ECB's open hostility damaging us
It has to be recognised that the 2010 deal struck with the troika isn't working, writes Colm McCarthy
Ireland's reliance on lending from the EU and IMF is due to be phased out at the end of 2013.
From that point onwards, if all goes to plan, the State will fund both its ongoing budget deficits and the re-financing of maturing debts entirely from the bond market. The first ingredient in baking this cake is Ireland's compliance with the deficit-reduction path outlined in the agreement with the official lenders, the EU and the IMF, at the end of 2010. The second is the willingness of the markets to resume lending, at sustainable interest rates, once official lending comes to an end two years hence.
The availability of the €67.5bn being borrowed from the EU and IMF is conditional on compliance with the deficit-reduction programme. Failure to deliver would result in a descent into a Greek-style requirement for a revised deal: in effect, a second bailout.
But, even if deficit-reduction goes to plan, there can be no guarantee that a eurozone country with a high debt burden, an ongoing deficit and heavy refinancing burdens will be able to re-enter the market on the required scale.
Thus, there are two ways in which things could go wrong. The Government could falter in its execution of the programme. But it could also succeed, only to discover that the markets are not sufficiently reassured and are unwilling to fill the shoes of the departing official lenders from 2014 onwards.
This is the scenario to which Willem Buiter of Citicorp has drawn attention and his view is not eccentric or "ludicrous", it is widely shared -- not certain to happen of course, but a perfectly plausible picture of what may lie in store.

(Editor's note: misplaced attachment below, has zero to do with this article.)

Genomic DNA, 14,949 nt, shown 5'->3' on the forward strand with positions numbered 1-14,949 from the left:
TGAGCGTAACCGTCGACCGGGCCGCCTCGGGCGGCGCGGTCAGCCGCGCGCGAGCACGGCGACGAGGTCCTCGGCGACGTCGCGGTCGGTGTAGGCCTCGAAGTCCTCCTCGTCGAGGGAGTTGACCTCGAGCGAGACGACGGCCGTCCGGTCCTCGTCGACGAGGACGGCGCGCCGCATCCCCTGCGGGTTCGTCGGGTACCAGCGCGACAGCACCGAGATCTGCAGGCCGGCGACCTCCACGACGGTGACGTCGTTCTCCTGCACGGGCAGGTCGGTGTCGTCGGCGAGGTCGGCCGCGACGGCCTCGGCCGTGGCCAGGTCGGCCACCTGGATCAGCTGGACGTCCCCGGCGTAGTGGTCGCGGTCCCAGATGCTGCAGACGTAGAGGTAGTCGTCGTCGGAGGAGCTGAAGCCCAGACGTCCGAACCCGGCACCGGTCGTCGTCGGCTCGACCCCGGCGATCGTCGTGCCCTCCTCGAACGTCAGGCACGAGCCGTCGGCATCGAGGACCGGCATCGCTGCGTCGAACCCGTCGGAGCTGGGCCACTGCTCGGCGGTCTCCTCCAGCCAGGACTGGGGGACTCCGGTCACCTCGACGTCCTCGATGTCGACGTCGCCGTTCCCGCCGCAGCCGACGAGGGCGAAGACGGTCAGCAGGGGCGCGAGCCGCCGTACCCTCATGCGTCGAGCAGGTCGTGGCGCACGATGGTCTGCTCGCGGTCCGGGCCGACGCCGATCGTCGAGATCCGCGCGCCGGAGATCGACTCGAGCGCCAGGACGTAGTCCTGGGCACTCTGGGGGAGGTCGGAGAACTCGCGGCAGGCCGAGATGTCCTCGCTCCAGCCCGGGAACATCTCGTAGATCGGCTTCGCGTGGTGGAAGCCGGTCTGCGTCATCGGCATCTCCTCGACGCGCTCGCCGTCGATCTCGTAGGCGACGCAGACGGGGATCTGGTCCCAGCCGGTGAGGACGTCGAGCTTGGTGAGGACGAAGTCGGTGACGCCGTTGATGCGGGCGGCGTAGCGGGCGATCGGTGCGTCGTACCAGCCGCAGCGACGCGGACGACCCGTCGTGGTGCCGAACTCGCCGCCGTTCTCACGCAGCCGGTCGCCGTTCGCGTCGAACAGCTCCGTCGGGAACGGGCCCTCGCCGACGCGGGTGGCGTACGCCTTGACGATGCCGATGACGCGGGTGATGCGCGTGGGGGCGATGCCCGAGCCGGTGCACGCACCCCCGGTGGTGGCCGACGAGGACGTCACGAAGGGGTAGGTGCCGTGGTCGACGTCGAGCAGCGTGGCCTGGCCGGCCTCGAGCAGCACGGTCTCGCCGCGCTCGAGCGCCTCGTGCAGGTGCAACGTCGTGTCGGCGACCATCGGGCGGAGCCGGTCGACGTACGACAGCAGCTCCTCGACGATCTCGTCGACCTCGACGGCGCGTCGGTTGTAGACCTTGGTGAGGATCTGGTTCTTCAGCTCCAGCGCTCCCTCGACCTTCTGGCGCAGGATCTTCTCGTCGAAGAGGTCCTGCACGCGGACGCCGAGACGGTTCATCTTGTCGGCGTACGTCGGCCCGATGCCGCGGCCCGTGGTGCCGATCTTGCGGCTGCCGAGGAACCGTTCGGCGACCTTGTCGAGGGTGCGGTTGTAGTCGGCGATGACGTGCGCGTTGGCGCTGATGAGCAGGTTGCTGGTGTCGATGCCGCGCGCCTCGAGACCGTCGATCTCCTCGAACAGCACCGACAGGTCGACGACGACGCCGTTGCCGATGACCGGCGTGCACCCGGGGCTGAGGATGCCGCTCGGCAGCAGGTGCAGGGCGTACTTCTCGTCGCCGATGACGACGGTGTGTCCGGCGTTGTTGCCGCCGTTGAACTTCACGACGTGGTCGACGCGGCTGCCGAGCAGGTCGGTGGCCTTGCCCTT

The favourable verdict from the troika last Thursday relates only to the first of these conditions. The ongoing deficit has been stabilised and should finally begin to reduce in 2012. But there could be problems in achieving the planned further reductions.
The economy looks fragile and the Government has constrained its budgetary options through unwise pre-election commitments on public service pay, social spending and income tax. Some of those who fear a second bailout are not convinced that the deficit can be cut as planned, either because a weak economy will not yield enough tax revenue or because the appetite for further cuts in public spending will weaken.
Others are sceptical that a State with a debt ratio well over 100 per cent, a continuing deficit and unclear growth prospects will be lent enormous sums in the markets just because the departing official lenders have given the thumbs up.
Even if the deficit-reduction programme is achieved, nobody can guarantee that bond markets will be in better shape next year or the year after, particularly given the certainty of a Greek restructuring (meaning default) and the likelihood of something similar in Portugal.
So Ireland could tick all the boxes and still not be able to finance itself come 2014. It is perfectly rational to both stick with the programme and simultaneously to think through the possibility that sticking with the programme may not be enough.
It is acknowledged by the Government, by credible independent commentators internationally and by at least some members of the troika that the deal acceded to under duress by the Irish Government in November 2010 was infeasible.
The reaction to that deal in Ireland has focused on its unfairness, particularly its unfairness to Irish taxpayers. Fairness is a matter of opinion and a playpen for populist politicians. Feasibility is a more technical business and ultimately a question for the judgment of macroeconomics practitioners. Macroeconomics in real time is, unavoidably, a rather tentative discipline.
The infeasibility of the deal agreed in November 2010 was pointed out at the time and is continually reinforced by events. Two critical components of that deal are unlikely to work out as planned.
The asset disposals by the Irish banks and the deleveraging of their balance sheets are necessary but look to be incapable of execution on the timetable in the programme, a point stressed again by Goodbody stockbrokers in a report during the week.